Eighty minutes before game time Monday night in Allen Fieldhouse, Kansas senior point guard Devonte’ Graham sat in a chair on the Oklahoma bench, eyed his target and launched a shot toward the basket. Swish.
A few minutes later, Graham turned around and put up a half-court shot at the other rim. Swish. Nothing to it.
The shot from the bench seat hinted at a great night for the do-it-all guard from Raleigh, N.C., because it’s a view with which he is unfamiliar. He came into Tuesday night with a streak of 10 consecutive 40-minute games.
Then the game started, and with it came the game within the game, pitting Graham against Oklahoma’s Trae Young, a prohibitive favorite (2-to-3) to be named national player of the year, per the oddsmaker at Bovada.lv.
Graham didn’t look any more stressed out in the game than when he was sinking trick shots before the opening tip. He looked in control. He looked like a senior. And on this night just as he has on many others, Graham looked like the best basketball player in the Big 12.
View a gallery of images from Monday night's game between the Jayhawks and Sooners at Allen Fieldhouse.
Texas Tech’s Keenan Evans, day-to-day with an injured toe, might still have something to say about that. Graham and Evans face each other Saturday, when Kansas plays in Lubbock.
Such is the life of a Big 12 point guard. You win a battle against a terrific player and your job demands you do it again in the next game.
With a very big Monday, Graham led Kansas to its best performance of the season, a 104-74, blowout of the reeling Sooners, losers of six games in a row in the wake of such an encouraging start to the season.
Graham did it all. He shot, making 5 of 11 3-pointers on his way to 23 points. He facilitated so many open jumpers for teammates that KU made 16 of 29 shots from long distance. Graham also set up some of KU’s nine dunks and finished with seven assists and just two turnovers, the latter negated by his two steals.
And he defended. Did he ever, with strong help from teammates.
Graham guarded Trae Young with the help of teammates who switched onto him when Graham encountered ball screens. When Young made it to the lane, Udoka Azubuike was ready for him.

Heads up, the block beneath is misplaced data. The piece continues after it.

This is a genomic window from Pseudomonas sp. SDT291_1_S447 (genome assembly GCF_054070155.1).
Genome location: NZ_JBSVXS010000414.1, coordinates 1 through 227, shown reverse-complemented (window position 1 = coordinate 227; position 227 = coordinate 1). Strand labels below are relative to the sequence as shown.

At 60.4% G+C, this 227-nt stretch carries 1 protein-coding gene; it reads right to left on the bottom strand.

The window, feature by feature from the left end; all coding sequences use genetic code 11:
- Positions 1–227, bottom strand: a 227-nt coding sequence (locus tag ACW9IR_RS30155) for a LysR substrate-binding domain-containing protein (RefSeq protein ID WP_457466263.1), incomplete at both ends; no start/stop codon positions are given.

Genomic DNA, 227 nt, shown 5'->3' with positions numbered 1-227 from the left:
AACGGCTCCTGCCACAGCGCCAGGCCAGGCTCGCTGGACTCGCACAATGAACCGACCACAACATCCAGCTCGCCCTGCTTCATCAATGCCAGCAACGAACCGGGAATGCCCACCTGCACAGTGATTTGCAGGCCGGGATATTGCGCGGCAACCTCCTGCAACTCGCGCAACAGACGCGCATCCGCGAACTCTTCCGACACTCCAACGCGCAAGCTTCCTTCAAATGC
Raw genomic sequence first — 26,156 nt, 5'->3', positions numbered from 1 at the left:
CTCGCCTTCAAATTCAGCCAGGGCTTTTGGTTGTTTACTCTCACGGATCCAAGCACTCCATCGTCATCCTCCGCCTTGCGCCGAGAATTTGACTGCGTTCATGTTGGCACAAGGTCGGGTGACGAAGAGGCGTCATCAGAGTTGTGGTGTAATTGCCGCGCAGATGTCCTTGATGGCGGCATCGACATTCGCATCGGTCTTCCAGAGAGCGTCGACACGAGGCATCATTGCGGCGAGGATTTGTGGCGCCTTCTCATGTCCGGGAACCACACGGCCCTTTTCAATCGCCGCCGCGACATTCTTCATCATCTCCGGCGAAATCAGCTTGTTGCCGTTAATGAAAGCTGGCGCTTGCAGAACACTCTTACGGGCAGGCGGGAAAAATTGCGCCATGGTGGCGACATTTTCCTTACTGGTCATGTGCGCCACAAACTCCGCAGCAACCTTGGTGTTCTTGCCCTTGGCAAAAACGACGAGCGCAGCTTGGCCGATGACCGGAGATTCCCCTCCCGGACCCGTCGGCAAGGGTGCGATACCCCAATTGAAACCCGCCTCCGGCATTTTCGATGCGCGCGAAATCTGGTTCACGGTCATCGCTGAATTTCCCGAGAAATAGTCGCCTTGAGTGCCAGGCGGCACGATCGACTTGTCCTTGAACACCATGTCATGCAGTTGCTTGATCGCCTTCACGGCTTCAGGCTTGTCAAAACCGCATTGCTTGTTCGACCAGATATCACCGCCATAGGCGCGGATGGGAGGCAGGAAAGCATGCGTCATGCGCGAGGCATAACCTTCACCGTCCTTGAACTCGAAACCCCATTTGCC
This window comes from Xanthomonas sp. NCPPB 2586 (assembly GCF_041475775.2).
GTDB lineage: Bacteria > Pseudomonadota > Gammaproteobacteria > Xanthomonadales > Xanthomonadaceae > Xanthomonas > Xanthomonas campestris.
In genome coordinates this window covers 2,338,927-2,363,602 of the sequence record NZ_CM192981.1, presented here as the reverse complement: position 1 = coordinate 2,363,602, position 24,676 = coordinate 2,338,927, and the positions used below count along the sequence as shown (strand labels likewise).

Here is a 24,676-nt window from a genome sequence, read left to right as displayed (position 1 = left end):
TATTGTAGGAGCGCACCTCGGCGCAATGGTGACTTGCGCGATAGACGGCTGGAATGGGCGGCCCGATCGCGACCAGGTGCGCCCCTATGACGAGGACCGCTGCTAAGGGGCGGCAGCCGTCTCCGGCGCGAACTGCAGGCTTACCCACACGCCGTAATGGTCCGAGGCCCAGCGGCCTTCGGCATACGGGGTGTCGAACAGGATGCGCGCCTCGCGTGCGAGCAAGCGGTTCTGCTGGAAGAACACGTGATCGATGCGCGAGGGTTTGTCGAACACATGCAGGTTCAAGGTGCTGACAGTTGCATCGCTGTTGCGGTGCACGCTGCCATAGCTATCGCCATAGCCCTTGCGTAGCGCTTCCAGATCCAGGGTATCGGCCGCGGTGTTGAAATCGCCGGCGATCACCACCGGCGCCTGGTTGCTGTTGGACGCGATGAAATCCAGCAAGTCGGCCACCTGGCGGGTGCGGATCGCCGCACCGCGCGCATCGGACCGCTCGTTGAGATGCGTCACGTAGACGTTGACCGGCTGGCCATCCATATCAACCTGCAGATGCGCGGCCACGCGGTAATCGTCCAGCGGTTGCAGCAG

Young had the look of a very talented freshman — such great passes delivered from creative angles, such a quick release on his long jumpers — feeling the weight of a season getting away from the Sooners and from him.
On OU’s first possession, Young dribbled into the lane and lost control of the ball for a turnover. Graham responded with a 3-pointer at the other end, and that’s pretty much how it went for both point guards all night.
By the time Kansas had raced to a 20-4 lead less than seven minutes into the blowout, Graham had totaled nine points, two rebounds, two assists and a steal. He never slowed down. Not at either end.
On a night Oklahoma’s losing streak grew to six games, Young made just 3 of 13 shots, just 1 of 5 from 3-point range. He scored 11 points and had nine assists, including a few on beautiful passes, and five turnovers.
Kansas outscored the Sooners by 36 points during the 35 minutes that Young and Graham shared the floor. In the five minutes they both sat, OU had a six-point advantage.
Graham explained his approach to guarding Young, who entered the night averaging 30.1 points in Big 12 play.
“Just tried to make him drive left, not let him get comfortable rhythm-dribble shots,” Graham said. “And Dok did a good job of coming over and blocking his shot a couple of times or making him kick out to someone who maybe wasn’t as good a shooter.”
Obviously, Graham had more help than Young. Everyone in a Kansas uniform played well.
Lagerald Vick is back from wherever it was he drifted. Malik Newman showed he now knows what it takes to please coach Bill Self. Svi Mykhailiuk shook free from a shooting slump. Azubuike did everything well, and Silvio De Sousa showed in his coming-out party the talent that generated all the fuss over his commitment to Kansas.
Give some of the credit for all of the above to Graham, who has had a hand in bringing players out of slumps all season. It’s what great point guards do.
The No. 4 that went into the rafters at halftime had Sherron Collins’ name on it, and Graham, the current No. 4, had a game worthy of the former All-American.
“I talk to him all the time, just about everything, life, the game, what I need to do, how aggressive I need to be in situations, so he’s definitely been a mentor to me,” Graham said.
Kansas doesn’t have a better peer mentor than Graham, whose confident, aggressive approach to the game seems to be wearing off on teammates.